I hope that I have reassured the noble Baroness that we take these concerns seriously. We shall be working proactively to resolve them. But I do not believe that this amendment is the best way forward.

The admissions issues we have been discussing today are part of the whole package of partnership working and should not be addressed in isolation. We have already made crucial steps towards moving from the competitive ethos of the voucher scheme to a more partnership-based approach. We deferred approval of one authority's plan partly because of concerns about admissions. The partnership worked together extremely effectively to resolve those concerns and is now consulting on introducing a deferred entry policy along the lines that I have outlined. The plan has been approved. Therefore, those arrangements are already having some effect.

We must allow such decisions on admissions to be made at local level and with appropriate guidance at national level. I have said already that we shall encourage admissions authorities to consider deferred

7 Jul 1998 : Column 1199

entry but we do not propose to require them to adopt such a practice. In some cases, if more than a certain number of children want to defer entry, the financial implications might lead to the loss of an additional member of staff to the detriment of all the children who remain in that class. It is right that the decision to adopt that policy should be made at local level where an assessment can be made of the financial implications.

It is clear that there may be benefits in severing the link between pre-compulsory education and compulsory education if parents want their children to attend different institutions, although if I were a parent with a young child, I should prefer continuity. Therefore, those different sets of needs need to be balanced. I do not believe that that is best achieved at national level and through a rather inflexible amendment of this kind. However, as I have said, I sympathise with the noble Baroness's aim, if not with the amendment as an attempt to achieve it. In the light of what I just said, I hope that the noble Baroness will agree to withdraw her amendment.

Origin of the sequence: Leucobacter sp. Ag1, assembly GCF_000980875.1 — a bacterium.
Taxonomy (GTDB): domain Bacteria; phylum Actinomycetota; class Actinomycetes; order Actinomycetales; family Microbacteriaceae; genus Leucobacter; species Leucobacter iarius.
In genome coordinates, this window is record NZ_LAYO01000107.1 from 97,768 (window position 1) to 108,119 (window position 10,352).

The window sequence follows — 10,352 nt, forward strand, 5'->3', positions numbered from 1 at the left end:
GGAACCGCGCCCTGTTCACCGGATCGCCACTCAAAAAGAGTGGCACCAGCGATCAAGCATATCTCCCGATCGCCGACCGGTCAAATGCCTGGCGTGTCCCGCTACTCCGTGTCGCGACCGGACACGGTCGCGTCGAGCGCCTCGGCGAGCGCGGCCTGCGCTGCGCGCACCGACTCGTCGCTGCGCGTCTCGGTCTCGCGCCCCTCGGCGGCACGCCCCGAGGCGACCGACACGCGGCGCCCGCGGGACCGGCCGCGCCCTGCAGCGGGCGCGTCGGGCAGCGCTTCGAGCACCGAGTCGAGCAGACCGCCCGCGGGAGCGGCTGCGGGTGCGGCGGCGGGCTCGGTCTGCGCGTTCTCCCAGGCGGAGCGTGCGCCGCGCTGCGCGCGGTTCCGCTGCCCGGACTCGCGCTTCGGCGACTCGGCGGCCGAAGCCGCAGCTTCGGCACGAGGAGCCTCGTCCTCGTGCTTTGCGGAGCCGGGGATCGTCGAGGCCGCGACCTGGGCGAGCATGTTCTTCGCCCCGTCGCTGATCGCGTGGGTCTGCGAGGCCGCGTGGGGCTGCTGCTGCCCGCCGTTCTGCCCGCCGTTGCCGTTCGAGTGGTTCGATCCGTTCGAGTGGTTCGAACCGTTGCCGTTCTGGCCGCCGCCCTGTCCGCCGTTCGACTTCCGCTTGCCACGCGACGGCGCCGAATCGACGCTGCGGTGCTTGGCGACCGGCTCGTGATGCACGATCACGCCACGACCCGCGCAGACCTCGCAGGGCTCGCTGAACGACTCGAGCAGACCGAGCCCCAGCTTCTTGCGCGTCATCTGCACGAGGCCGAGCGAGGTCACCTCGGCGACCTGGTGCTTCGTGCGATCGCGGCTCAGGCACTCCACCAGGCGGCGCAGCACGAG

9.45 p.m.

Baroness Byford: My Lords, I am extremely grateful to the Minister for her response, which I shall read with great care tomorrow. There is one point on which I seek clarification from the noble Baroness. I understand that as from next year, some statutory force will be brought into being as opposed to guidance which we have this year. The noble Baroness nods her head. Under those circumstances, I am more relieved although we do not know the form of that statutory force.

However, I am grateful to the Minister for her comments. As I said, there has been great concern among the other providers out there in the community. I shall read again what the Minister said and at this stage, I beg leave to withdraw the amendment.

Amendment, by leave, withdrawn.

Clause 118 [Early years development plans]:

[Amendment No. 193 not moved.]

[Amendment No. 194 not moved.]

[Amendment No. 195 not moved.]

Clause 125 [Code of practice for securing effective relationships between LEAs and maintained schools]:

[Amendment No. 196 not moved.]